The Department of Labor is urging the Fifth Circuit Court of Appeals to deny a recent request by the U.S. Chamber of Commerce and other groups to stop the fiduciary rule from becoming applicable while the case is on appeal. Plaintiffs in the case include the Securities Industry and Financial Markets Association, Financial Services Institute, Financial Services Roundtable, and others.
In a 30-page response filed on Wednesday, the DOL argued that the plaintiffs “are not entitled to the extraordinary relief they seek.”
“Plaintiffs’ arguments on the merits contradict the plain text of ERISA, which vests [DOL] with broad authority to classify individuals as ‘fiduciaries’ and to regulate their conduct accordingly,” said the DOL.
Adding, “Plaintiffs’ allegations of irreparable harm lack force in light of the recently issued nonenforcement policies, which substantially reduce the risk to plaintiffs while the [DOL] considers whether and for how long the fiduciary rule’s applicability date should be extended.”
The DOL’s temporary enforcement policy was issued in response to concerns expressed by financial services firms after it proposed extending the April 10 applicability date by 60 days. In addition, the IRS announced that they would halt excise taxes on prohibited transactions and related reporting requirements where the DOL’s temporary enforcement policy would apply.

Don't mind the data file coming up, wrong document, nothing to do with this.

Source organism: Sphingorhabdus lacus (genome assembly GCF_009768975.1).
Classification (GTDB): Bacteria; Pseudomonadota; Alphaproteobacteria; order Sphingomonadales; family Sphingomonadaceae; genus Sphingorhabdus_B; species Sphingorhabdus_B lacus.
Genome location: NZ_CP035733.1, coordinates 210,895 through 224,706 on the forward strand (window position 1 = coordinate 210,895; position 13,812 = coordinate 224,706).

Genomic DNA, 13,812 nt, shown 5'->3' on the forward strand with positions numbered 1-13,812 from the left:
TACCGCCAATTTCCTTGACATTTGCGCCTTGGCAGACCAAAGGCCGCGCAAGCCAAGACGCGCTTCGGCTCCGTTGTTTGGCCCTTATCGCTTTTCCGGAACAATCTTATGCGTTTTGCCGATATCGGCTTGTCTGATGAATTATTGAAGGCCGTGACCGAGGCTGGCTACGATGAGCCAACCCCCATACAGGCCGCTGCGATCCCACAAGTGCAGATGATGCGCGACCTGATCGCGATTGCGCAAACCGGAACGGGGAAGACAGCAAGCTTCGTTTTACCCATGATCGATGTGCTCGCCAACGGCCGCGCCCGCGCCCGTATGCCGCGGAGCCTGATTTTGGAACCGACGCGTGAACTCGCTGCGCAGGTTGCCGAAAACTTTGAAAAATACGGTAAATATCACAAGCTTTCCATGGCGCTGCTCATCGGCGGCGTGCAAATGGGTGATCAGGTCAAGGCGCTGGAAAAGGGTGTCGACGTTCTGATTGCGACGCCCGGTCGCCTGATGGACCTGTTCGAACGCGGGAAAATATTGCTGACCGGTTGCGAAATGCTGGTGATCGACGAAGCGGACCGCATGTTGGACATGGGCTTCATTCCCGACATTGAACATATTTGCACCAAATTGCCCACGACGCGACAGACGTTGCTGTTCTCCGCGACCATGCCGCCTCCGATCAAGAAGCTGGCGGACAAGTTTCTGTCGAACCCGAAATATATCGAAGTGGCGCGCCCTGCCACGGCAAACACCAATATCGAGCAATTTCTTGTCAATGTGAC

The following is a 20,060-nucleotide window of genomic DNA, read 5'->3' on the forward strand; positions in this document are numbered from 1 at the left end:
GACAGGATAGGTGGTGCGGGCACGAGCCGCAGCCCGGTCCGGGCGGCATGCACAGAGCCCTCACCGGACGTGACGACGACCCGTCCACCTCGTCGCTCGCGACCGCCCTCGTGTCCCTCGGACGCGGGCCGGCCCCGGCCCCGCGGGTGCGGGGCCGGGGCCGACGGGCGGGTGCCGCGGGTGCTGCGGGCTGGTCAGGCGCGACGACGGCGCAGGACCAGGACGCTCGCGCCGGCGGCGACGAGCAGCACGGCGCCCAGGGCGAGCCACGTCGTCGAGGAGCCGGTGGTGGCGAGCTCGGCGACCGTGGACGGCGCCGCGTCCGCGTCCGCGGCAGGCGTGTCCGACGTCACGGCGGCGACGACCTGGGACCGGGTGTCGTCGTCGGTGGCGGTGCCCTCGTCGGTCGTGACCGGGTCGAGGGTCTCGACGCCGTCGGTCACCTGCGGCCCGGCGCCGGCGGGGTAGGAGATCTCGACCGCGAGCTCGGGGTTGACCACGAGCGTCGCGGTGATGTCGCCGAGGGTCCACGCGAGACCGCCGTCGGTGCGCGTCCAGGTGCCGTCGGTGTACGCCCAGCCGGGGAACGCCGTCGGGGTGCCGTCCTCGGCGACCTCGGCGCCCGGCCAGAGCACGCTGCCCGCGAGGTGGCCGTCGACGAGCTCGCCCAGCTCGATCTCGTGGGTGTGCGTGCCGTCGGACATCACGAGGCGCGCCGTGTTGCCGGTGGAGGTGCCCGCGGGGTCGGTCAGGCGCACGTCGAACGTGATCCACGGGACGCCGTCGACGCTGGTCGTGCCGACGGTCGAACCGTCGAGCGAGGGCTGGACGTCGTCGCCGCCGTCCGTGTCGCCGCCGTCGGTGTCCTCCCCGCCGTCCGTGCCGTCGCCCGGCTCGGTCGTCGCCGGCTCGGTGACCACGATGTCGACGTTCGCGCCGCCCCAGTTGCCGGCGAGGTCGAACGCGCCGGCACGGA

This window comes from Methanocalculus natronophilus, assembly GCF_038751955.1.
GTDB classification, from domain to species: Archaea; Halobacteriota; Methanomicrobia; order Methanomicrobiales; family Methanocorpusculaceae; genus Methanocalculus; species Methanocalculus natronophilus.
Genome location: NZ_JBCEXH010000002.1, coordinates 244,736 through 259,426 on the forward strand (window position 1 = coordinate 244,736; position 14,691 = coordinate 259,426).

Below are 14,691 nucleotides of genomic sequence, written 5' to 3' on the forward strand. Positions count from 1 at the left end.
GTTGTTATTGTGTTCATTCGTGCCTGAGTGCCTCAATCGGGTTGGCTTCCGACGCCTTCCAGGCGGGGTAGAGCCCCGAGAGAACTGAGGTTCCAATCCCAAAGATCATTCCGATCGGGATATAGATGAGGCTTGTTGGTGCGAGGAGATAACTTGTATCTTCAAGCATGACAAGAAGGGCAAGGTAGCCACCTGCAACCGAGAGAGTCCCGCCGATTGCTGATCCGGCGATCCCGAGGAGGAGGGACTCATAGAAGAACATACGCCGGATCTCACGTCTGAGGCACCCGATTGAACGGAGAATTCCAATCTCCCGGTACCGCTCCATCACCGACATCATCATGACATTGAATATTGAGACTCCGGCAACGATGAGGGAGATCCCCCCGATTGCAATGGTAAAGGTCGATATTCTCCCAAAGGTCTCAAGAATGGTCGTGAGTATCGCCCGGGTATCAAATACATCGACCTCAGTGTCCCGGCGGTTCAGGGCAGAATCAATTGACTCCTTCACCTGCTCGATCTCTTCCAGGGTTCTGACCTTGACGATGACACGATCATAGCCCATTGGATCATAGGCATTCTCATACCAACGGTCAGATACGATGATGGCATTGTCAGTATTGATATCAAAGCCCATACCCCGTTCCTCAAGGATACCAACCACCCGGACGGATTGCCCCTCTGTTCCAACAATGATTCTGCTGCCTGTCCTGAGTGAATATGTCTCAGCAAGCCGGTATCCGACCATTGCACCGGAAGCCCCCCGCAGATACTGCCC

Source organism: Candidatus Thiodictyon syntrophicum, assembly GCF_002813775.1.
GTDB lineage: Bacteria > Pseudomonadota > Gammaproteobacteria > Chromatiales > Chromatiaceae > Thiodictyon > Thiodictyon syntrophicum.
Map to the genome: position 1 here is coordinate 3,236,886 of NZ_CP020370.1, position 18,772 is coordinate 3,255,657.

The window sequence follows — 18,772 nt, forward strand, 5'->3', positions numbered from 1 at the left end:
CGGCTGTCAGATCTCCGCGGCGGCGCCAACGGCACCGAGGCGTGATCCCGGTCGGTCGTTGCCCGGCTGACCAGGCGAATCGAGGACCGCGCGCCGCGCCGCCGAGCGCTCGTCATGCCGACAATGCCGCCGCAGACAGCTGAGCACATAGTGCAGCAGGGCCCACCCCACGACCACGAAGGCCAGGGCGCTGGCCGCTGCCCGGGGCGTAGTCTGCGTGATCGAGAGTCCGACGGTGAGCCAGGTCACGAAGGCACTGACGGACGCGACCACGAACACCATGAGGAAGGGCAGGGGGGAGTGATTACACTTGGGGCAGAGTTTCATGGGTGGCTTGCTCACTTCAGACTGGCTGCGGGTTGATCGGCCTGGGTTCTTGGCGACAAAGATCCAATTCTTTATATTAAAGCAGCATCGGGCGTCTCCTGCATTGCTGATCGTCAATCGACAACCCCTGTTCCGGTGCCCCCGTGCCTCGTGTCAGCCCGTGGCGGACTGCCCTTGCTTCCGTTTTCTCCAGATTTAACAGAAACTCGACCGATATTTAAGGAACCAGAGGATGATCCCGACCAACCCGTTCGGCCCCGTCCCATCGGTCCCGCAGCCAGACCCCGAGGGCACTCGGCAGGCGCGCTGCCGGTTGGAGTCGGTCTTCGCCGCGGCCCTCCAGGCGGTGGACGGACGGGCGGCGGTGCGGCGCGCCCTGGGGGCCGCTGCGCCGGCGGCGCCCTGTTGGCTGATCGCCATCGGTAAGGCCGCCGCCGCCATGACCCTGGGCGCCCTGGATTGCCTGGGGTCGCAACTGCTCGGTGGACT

Judge Barbara M.G. Lynn of the Northern District of Texas recently denied the plaintiffs’ motion to enjoin the rule pending appeal, stating that, “This court has already found plaintiffs’ position on the merits unpersuasive, two other district courts have reached the same conclusion in similar cases, and neither court has enjoined enforcement of the rules.”
Plaintiffs also requested expedited briefing as an alternative to injunctive relief. The DOL said that it does not believe expedition is advisable in light of the ongoing rulemaking, which could result in modifications to both the rule’s applicability date and the rule’s substantive provisions.